Library Newsletter November 2014

Library Newsletter
November 2014
Everybody over the age of one needs information at some point. The older you get, the
more complicated the informational needs. It goes, for example, from “Where’s Mom with a
Band-Aid?” to “I really need to get to the closest clinic!” to “Where can I find a really good
primary care physician with a focus on geriatrics who’s in my network?” See? Increasing levels
of complexity. And to be able to deal with more complex informational needs, you need a good
set of research skills. That’s why the third, fourth, and fifth graders are working hard on
understanding the library system and where various types of books are located.
The Stafford library, in common with most school and public libraries, is organized based
on the Dewey Decimal System. That sounds scientific and complicated, but it isn’t. What it
means is that books are separated into five large groups: easy (picture books), fiction (longer
stories with chapters and more text than pictures), nonfiction or factual books, biography, and
reference. The sections the students use most of the time are the easy, fiction, nonfiction, and
biography sections; and I want them to know where these sections are and how they are
organized, so that when they look up a book in the online catalog, they know where on the shelf
to find it. I tell the kids that the call number is like a code. Crack the code and you can find the
books. Fortunately, the “code’ is pretty straightforward. A call number consists of two parts.
The first part tells you the section of the library—E for easy, F for fiction, a number for
nonfiction, and B for biography. Both the easy and fiction sections are organized alphabetically
by the author’s last name, and our shelves are labelled so that the beginning letters of those last
names are easy to find. So, in the case of an easy or fiction book, the “call number’ is actually a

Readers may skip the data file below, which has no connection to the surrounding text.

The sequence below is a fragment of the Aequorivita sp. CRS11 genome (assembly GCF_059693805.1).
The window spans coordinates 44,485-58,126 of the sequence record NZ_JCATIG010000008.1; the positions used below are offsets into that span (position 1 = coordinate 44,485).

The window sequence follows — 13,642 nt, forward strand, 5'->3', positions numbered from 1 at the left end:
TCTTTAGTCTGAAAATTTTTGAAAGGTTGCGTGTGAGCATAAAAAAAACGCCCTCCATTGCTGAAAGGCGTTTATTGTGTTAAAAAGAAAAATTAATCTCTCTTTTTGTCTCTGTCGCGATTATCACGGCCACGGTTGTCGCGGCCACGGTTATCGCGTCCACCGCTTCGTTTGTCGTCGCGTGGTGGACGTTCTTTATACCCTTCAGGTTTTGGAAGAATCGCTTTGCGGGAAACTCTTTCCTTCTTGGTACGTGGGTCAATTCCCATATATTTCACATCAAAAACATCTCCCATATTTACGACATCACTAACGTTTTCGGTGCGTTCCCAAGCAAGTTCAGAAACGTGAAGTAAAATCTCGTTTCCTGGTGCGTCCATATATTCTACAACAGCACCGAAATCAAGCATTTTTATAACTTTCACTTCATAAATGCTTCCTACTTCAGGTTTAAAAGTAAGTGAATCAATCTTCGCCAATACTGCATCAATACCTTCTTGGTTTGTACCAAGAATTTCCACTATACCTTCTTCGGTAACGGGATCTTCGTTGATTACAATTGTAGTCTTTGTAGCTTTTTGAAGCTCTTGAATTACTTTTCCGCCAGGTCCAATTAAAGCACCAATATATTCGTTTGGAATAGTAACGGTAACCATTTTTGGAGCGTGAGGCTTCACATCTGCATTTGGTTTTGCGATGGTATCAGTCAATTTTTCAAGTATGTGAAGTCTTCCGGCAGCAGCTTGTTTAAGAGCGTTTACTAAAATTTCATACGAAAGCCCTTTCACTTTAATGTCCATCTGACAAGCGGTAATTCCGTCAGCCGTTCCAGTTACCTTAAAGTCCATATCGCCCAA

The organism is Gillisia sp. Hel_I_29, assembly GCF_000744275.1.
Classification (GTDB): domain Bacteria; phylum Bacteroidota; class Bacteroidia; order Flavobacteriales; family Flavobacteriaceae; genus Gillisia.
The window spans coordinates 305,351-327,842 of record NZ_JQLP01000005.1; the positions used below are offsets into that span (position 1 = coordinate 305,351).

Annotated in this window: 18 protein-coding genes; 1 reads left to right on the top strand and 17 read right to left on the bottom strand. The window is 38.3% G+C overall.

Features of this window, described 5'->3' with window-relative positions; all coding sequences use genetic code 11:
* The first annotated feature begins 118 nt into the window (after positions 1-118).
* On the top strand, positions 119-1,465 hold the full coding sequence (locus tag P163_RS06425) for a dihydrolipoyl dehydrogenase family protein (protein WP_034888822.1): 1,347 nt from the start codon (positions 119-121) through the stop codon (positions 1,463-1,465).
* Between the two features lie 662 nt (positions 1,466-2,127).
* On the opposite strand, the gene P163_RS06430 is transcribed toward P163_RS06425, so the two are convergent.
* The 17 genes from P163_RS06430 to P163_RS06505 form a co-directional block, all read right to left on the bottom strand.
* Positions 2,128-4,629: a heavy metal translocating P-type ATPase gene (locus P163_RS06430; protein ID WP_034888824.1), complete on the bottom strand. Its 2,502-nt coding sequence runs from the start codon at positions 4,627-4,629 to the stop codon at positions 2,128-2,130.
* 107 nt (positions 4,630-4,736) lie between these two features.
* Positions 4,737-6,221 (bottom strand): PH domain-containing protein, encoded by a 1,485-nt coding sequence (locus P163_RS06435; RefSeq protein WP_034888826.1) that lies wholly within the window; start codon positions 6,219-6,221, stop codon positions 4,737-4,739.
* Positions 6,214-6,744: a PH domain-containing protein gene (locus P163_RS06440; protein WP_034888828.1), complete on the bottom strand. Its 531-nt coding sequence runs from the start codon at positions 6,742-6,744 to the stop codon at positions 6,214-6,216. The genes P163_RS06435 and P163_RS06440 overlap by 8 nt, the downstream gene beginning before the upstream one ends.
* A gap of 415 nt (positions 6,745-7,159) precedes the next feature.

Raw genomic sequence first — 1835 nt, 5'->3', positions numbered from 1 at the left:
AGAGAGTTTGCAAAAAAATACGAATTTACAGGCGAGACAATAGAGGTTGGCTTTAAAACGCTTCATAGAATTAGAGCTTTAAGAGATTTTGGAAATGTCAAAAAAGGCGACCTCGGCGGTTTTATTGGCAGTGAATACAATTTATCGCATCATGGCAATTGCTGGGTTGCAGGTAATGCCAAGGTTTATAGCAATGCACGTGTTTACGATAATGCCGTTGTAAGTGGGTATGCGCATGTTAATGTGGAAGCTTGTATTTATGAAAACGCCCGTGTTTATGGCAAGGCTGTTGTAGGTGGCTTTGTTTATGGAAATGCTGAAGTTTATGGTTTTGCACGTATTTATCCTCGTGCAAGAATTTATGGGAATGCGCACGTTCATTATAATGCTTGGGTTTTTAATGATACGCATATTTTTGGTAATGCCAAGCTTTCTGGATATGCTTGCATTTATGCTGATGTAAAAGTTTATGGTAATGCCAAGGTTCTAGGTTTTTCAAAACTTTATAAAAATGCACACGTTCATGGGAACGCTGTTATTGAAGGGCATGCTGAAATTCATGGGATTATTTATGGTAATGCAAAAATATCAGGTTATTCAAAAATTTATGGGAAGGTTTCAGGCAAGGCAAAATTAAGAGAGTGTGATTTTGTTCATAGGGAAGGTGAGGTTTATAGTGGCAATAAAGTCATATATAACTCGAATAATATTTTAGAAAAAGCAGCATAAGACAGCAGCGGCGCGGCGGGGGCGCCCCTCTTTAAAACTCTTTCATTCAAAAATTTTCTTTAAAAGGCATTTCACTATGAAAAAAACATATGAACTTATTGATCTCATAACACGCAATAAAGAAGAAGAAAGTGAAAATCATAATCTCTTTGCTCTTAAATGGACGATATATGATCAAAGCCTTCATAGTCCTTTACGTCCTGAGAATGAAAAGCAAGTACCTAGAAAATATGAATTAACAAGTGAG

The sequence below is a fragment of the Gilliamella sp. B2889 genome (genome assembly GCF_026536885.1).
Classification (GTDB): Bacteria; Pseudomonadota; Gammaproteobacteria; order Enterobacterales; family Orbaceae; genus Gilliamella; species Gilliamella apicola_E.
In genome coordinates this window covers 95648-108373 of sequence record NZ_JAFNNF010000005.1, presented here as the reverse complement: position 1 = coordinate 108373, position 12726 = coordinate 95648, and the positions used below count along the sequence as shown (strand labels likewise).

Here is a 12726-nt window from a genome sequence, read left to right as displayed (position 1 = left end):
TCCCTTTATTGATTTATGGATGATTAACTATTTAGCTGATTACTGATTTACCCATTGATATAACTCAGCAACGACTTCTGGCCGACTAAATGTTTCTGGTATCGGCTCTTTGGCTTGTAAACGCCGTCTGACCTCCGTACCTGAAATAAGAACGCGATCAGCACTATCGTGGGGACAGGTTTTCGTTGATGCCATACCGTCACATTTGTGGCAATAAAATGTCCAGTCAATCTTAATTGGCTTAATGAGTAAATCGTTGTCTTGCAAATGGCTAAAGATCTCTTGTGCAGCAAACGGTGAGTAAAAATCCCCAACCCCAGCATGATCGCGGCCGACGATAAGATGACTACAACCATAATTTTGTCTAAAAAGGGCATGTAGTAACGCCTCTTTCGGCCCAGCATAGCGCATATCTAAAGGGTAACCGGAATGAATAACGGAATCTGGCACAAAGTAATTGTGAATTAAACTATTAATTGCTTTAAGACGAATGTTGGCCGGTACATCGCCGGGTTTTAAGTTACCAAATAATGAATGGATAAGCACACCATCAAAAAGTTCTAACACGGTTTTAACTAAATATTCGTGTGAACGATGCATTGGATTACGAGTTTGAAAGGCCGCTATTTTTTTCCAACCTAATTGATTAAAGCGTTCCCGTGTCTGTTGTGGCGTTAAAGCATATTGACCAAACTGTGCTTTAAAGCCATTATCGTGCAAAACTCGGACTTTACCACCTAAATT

series of letters: E SHA or F LIT. The first one says that the book is in the easy section, on the
shelves labelled “S.” On those shelves, the books are in strict alphabetical order, so the “SHA”
group would be between SEI and SHE. The fiction call is similar. Biography is alphabetical by
the last name of the person the book is about—the subject, in library speak. Thus, a biography
on Franklin Delano Roosevelt would have a call number of B ROOS and be located in the
biography section on the shelf between books on Eleanor Roosevelt and Teddy Roosevelt.
Nonfiction is a different ball of wax. The factual books are arranged by subject into ten
categories numbered from 001 to 999. A book with a call number of 001.4 BAS would be in the
section of shelves labelled 001-199, and would be before a book with a call of 001.4 COH—so
the alphabet comes into play here, too. As you can tell, this is a lot to take in and navigate, and
we will be working on it all year. It may not seem to make a lot of sense when most research is
done on the internet, but print sources won’t be disappearing any time soon.
Later in the year, we will be working on locating online sources, and while physical
location is not as much of an issue, deciding if the sources we find are worth using is a similarly
complex process. We want our kids to be able to find good resources that give them the
information they need reliably. As you go about your business this month, notice when you need
information and how you find it, then point that out to your children. It’s always helpful to see
how processes learned at school work in the world. Happy searching!
Ann Welton, Librarian